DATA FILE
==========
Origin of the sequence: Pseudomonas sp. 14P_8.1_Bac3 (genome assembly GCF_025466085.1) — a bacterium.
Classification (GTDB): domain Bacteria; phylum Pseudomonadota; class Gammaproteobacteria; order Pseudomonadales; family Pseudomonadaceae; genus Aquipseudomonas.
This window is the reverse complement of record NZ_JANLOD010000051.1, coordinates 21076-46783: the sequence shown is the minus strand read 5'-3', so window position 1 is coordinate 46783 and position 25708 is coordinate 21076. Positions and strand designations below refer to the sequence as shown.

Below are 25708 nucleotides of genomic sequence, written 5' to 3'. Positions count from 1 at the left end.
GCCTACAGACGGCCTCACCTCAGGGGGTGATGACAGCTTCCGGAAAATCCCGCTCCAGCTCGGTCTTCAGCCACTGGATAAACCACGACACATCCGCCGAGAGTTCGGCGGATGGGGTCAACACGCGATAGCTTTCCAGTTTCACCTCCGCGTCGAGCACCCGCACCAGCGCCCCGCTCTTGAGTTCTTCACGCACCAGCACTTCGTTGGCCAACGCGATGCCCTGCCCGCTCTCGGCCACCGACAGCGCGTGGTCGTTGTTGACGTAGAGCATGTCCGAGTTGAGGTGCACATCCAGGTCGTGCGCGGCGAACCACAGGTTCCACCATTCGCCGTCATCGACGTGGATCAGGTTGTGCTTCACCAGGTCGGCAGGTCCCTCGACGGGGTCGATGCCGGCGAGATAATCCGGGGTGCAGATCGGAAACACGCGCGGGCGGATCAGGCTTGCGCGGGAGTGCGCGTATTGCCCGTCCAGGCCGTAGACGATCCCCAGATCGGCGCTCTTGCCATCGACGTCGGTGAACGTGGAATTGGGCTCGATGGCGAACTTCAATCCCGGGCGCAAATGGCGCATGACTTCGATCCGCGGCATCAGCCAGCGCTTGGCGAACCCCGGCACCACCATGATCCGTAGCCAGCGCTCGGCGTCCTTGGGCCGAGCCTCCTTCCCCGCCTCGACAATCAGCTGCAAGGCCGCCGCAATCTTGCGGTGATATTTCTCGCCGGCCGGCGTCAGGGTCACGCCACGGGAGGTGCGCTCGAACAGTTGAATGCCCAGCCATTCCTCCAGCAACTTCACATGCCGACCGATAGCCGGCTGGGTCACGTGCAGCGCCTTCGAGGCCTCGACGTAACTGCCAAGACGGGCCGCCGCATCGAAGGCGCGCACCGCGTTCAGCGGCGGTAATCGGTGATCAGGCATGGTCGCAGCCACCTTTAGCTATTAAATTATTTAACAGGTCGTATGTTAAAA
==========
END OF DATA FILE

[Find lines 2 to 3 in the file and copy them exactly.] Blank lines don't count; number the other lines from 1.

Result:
Classification (GTDB): domain Bacteria; phylum Pseudomonadota; class Gammaproteobacteria; order Pseudomonadales; family Pseudomonadaceae; genus Aquipseudomonas.
This window is the reverse complement of record NZ_JANLOD010000051.1, coordinates 21076-46783: the sequence shown is the minus strand read 5'-3', so window position 1 is coordinate 46783 and position 25708 is coordinate 21076. Positions and strand designations below refer to the sequence as shown.